Inflammation Causes Some Post-surgical Neuropathies
Author: Mayo Clinic(i)
Published: 2010-09-23 : (Rev. 2018-03-16)
Synopsis and Key Points:
Nerve inflammation may cause pain numbness and weakness following surgical procedures that is known as postsurgical neuropathy.
Mayo Clinic finds inflammation causes some post-surgical neuropathies - For these patients, immunotherapy can quickly improve symptoms.
A new Mayo Clinic study found that nerve inflammation may cause the pain, numbness and weakness following surgical procedures that is known as post-surgical neuropathy.
The development of post-surgical neuropathies is typically attributed to compression or stretching of nerves during surgery. This new research shows that, in some cases, the neuropathy is actually caused by the immune system attacking the nerves and is potentially treatable with immunosuppressive drugs. The study was published in this month's issue of Brain.
Post-surgical neuropathy is an uncommon complication of surgery.
Peripheral nerves are the extensive network of nerves that link the brain and spinal cord (the central nervous system) to all other parts of the body. When damaged by stretching, compression or inflammation, the peripheral nerve injury can interfere with communication between the brain and the rest of the body (muscles and sensation are controlled by the nerve). Individuals with post-surgical neuropathy may experience loss of sensation, pain and muscles weakness.
"It is important that a person with post-surgical inflammatory neuropathy receive a diagnosis and treatment quickly. Understanding the role of inflammation in these patients' neuropathy can lead to appropriate immunotherapy and improvement of neurological symptoms and impairments," says P. James Dyck, M.D., a Mayo Clinic neurologist and senior author of this study.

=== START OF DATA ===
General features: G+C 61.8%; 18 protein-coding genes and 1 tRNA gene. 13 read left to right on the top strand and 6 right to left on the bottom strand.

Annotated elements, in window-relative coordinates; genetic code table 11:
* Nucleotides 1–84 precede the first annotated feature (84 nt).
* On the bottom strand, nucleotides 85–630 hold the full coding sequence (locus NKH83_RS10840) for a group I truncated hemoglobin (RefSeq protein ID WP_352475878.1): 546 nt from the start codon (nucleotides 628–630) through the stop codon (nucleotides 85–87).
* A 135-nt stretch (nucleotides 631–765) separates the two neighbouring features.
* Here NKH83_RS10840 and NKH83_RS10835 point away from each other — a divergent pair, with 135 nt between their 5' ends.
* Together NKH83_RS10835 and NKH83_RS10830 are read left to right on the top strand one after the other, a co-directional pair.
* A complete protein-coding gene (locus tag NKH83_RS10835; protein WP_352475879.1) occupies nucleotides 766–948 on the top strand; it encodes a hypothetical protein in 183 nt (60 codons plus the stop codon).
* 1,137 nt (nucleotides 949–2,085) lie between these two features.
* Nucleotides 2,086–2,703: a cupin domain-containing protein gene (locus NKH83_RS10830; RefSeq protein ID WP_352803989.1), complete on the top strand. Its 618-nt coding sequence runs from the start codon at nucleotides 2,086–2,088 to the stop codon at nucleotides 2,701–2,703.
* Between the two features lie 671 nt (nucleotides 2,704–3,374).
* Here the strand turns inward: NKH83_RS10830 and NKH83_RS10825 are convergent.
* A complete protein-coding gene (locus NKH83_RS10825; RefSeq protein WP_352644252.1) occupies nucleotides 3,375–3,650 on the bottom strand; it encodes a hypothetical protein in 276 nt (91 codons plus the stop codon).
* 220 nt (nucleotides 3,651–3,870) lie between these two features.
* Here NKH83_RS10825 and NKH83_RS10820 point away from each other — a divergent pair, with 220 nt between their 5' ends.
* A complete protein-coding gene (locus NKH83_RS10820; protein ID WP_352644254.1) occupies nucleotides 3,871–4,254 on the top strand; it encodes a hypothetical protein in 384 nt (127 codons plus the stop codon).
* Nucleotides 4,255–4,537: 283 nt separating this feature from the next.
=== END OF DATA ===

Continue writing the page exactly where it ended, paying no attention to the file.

As part of the research, Dr. Dyck and a team of Mayo Clinic researchers selected 23 patients who developed neuropathy within 30 days of a surgical procedure.
According to Dr. Dyck, the neuropathy of these 23 patients did not make sense in terms of being caused by stretching or compression because the nerves damaged were usually in a different part of the body from the surgical site or the neuropathy occurred at least a few days after the surgery was over. The surgical procedures were orthopedic, abdominal, chest or dental. All the patients received a nerve biopsy, of which 21 demonstrated increased inflammation. Seventeen patients were treated over a three-month period with immunotherapy, and in all cases with follow-up the neuropathy impairments improved.
"This is exciting for patients because it allows for appropriate identification and accurate treatment of post-surgical neuropathy. Without showing inflammation on the nerve biopsies, we would have been unable to know the cause of the neuropathy," says Nathan Staff, M.D., Ph.D., a Mayo Clinic neurologist and the first author of this study.
"It is logical for patients to believe that it was the surgeon's fault that they developed a neuropathy because it occurred after the surgery," says Dr Dyck. "However, in these cases, we have strong evidence that the neuropathies were not the surgeon's fault but were caused by the immune system attacking the nerves."
Other members of the Mayo Clinic research team included JaNean Engelstad, Christopher Klein, M.D., Kimberly Amrami, M.D., Robert Spinner, M.D., Peter Dyck, M.D., Mark Warner, M.D., and Mary Warner, M.D.
(i)Source/Reference: Mayo Clinic. Disabled World makes no warranties or representations in connection therewith. Content may have been edited for style, clarity or length.
- 1: High-frequency Electrical Stimulation to Spinal Cord Eases Chronic Pain : Case Western Reserve University (2015/12/04)
- 2: Dry Eye and Chronic Pain Syndrome : University of Miami Miller School of Medicine (2016/01/08)
- 3: Adenosine: A Switch to Turn Off Pain : Saint Louis University (2014/11/29)
- 4: Spinal Cord Stimulation Reduces Chronic Pain Emotional Aspect : Ohio State University Wexner Medical Center (2016/03/22)
- 5: Caffeine Can Help Reduce Joint and Other Pain : Disabled World (2014/06/17)
- 6: Complex Regional Pain Syndrome (CRPS) Study Insights : University of Bath (2017/07/10)
- 7: Pain: A Multi-layered Gradual Event : Max-Planck-Gesellschaft (2016/03/25)
• Disabled World is strictly a news and information website provided for general informational purpose only and does not constitute medical advice. Materials presented are in no way meant to be a substitute for professional medical care by a qualified practitioner, nor should they be construed as such. Any 3rd party offering or advertising on disabled-world.com does not constitute endorsement by Disabled World. Please report outdated or inaccurate information to us.